Intriguingly soured and swollen by the process used to create it, the corn product known as hominy has a taste and texture that sets it apart from canned sweet corn. Made by boiling unhulled dried corn kernels in an alkaline solution, hominy requires time and patience to soften the kernels and strip them of their germ and bran. Lye is traditionally used to process hominy, but the extremely caustic material can be dangerous for the home cook to work with. Instead, use baking soda as your alkaline material.
Fill a large stockpot no more than three-quarters full of water. Use a ratio of 2 parts water for every 1 part dried corn.
Sprinkle in baking soda at a rate of 2 tablespoons for every 1 quart of dried corn.
Set the burner on high and bring the mixture to a boil. Stir the water to dissolve the baking soda, then add the dried corn.
Boil the dried corn for 30 minutes, stirring occasionally. Turn off the heat and let the corn stand for 20 additional minutes.
Drain the corn kernels. Set the colander under hot running water for several minutes, shaking the colander so that all of the corn is thoroughly rinsed.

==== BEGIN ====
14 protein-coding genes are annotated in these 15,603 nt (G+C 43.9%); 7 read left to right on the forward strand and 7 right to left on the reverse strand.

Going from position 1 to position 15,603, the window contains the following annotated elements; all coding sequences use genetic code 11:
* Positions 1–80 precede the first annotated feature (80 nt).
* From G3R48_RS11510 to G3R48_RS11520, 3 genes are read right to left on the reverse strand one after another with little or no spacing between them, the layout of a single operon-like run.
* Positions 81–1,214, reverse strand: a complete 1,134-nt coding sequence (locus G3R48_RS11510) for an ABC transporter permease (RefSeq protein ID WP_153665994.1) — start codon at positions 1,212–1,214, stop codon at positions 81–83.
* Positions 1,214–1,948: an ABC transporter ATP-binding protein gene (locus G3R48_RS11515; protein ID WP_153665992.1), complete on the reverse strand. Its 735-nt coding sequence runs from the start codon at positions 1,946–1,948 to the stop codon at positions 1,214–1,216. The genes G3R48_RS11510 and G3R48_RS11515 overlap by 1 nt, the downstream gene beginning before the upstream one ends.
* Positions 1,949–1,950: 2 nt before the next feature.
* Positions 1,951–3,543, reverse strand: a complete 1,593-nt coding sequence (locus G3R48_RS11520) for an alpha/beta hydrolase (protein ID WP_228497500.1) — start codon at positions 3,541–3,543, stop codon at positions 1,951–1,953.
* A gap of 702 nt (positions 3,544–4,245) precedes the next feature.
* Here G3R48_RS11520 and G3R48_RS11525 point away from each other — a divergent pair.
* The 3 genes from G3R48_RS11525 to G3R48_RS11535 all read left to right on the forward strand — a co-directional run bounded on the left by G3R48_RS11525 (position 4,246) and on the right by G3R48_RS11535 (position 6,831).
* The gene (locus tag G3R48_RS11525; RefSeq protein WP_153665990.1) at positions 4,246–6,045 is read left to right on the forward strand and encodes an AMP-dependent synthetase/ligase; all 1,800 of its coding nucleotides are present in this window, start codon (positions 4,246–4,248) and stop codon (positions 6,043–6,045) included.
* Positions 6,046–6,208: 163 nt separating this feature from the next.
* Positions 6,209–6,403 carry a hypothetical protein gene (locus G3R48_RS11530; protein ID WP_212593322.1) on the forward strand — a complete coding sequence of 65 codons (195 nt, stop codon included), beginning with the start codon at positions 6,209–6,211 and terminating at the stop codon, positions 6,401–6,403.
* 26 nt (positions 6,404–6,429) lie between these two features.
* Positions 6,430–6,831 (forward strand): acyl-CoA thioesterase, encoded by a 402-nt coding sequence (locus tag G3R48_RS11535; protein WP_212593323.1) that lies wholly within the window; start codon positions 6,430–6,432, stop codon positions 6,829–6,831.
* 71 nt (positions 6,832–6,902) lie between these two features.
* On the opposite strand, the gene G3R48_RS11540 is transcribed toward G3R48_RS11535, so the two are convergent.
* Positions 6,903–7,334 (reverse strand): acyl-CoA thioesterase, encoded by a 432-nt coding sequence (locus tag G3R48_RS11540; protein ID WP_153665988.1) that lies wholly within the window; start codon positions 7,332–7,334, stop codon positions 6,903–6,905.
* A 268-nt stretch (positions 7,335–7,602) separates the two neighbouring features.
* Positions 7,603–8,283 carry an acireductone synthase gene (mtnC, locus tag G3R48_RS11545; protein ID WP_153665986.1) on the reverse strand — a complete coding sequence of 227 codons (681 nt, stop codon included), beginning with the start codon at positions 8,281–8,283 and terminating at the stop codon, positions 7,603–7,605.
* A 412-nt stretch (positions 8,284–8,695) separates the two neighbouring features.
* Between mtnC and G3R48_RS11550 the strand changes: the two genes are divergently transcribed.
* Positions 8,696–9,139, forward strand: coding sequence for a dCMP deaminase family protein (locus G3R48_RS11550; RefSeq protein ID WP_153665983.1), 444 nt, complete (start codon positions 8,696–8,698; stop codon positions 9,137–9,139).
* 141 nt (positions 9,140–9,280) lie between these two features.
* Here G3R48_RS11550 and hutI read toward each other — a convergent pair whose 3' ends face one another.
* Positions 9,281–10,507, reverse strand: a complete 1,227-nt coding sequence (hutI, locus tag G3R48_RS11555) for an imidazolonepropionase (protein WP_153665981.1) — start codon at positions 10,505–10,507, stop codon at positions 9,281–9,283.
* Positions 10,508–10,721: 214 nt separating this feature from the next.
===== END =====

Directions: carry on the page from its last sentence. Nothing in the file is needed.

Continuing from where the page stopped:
Refill the stockpot and turn the burner to high.
Turn the faucet nozzle to the cool setting, and begin to rinse the corn with cool water. Under cool running water, use your fingers to loosen the hulls from the kernels. Put the hulled kernels into a second colander as you finish them.
Rinse the hulled kernels to rid them of remaining debris, paying special attention to the stubborn tips.
Boil and drain the corn kernels one or two more times to remove all of the remaining hull matter.
Cook hominy right away, or store it for later use.
Cook hominy as you would dried beans. Cover the kernels with water, bring the water to a boil and simmer the kernels until they become tender. Serve them with butter and cheese or a drizzle of olive oil, if desired.
Hominy is a key ingredient in the southwestern stew known as posole. Cook hominy with chicken strips in spicy broth, then top it with fresh chopped vegetables and mild cheese.
Store large batches of hominy for later use by either drying or canning. To dry hominy, set the kernels in the sun on screens or in a dehydrator and dry them until there is no moisture left in the kernels, then store in airtight containers.
To can hominy, the National Center for Home Preservation recommends putting cooked hominy in sterilized jars with a spoonful of canning salt and enough hot water to cover the hominy by 1 inch. Process the jars in a pressure canner set to 10 to 11 pounds pressure, 60 minutes for pint jars and 70 minutes for quart jars.
Wear gloves when working with the baking soda solution to avoid irritation. Make sure the corn kernels are well-rinsed before you begin working them with your fingers.